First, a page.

El Sadat Commenting on the Final Approval of the Civil Society Organizations Law

Anwar El Sadat, board member of the "General Federation for NGOs", expressed some observations on the new NGO bill that was approved by the President. 

El Sadat stated that this bill should have taken sufficient discussion time through opening up a societal dialogue for all stakeholders and partners, including donor agencies, to avoid the current negative domestic and international reactions.

El Sadat added that the issue of foreign funding was clearly the dominating factor in preparing the bill, in addition to the difficult experiences of revolutions and violence in the past years. Therefore, any proposed bill should be neutral and constitutional to guarantee the security of the country and at the same respect international treaties Egypt is party to. He further stated that he believes that legislation process must abide by strict rules and a great sense of responsibility as it does not only affect the present, but the future as well. Indeed, EL Sadat believes that these rules and norms were not respected in the process of discussing and approving the law and even the government concerns were not taken into account versus Security demands. 

El Sadat suggests that if foreign funding remains a source of doubts and accusations (even though all projects are done under the scrutiny of the government), then why doesn't the government cancel it altogether? If the government does not need this foreign fund, then donor countries have other locations that need and would welcome these funds. Instead of foreign funding, El Sadat suggests other sources and mechanisms for financing civil activities. These sources include religious donations (zakat) and endowment, in addition to corporate contributions in the form of corporate social responsibility. In addition, semi official funds such as Tahia Masr Fund, the International Cooperation Ministry grants, businessmen donations are also examples of possible financing sources. Then, all these sources could be pooled into a unified NGO Fund, which in turn will review and accept project proposals focusing on raising awareness, training, political education and advocacy. This way, we remove all doubts surrounding foreign aid and claims that these funds are politically employed against the safety and security of our country.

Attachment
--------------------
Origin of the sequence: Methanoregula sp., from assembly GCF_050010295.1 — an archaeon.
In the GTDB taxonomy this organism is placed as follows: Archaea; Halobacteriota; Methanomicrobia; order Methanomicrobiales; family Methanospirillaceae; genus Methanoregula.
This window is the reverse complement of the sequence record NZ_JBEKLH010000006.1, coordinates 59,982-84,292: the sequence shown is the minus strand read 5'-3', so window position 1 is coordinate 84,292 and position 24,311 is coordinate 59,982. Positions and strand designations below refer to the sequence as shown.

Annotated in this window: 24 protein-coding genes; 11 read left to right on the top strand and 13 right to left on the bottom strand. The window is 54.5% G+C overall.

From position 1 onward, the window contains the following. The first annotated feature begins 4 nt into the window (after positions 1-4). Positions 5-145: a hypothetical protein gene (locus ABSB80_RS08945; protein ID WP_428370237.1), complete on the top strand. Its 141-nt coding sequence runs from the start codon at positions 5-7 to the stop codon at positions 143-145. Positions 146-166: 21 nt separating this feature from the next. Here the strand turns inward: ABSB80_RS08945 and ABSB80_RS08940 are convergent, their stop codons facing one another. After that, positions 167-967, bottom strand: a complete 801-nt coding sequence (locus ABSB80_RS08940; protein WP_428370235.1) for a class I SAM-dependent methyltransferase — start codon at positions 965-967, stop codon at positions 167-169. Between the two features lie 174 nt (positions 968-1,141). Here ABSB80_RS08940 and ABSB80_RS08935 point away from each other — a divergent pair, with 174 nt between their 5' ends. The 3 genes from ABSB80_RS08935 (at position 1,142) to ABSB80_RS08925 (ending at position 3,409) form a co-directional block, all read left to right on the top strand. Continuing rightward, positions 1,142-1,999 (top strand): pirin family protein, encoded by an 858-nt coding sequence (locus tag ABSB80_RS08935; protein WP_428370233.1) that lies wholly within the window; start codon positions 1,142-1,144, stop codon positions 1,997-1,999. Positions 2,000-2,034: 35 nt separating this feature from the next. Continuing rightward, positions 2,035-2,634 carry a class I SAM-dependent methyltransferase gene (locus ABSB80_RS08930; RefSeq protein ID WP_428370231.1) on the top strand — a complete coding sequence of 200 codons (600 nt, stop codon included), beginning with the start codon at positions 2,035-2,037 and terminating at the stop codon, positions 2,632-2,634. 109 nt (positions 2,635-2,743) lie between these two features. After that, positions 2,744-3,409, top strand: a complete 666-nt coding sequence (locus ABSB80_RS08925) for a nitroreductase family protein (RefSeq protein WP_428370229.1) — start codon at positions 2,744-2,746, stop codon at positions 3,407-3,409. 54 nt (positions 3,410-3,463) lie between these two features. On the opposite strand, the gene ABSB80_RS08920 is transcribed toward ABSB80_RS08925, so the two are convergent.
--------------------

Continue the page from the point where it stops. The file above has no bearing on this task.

As for NGOs that build hospitals and schools and focus on issues of education, health and people with disabilities, and other civil society actors in rural and Upper Egypt, they need to be encouraged and supported. They truly play an undeniable role in providing basic services that the government is absent from and unable to provide. However, the proposed bill has articles that include long waiting times for establishing NGOs and long processes for funding based on domestic or international donations, and includes measures that creates a lot of obstacles and punitive actions against members of these NGOs. These measures create an environment of fear and concern among employees and volunteers and reduces their motivation and innovation.

We need to critically and rationally think about what we want for the future of Egypt's civil society. 


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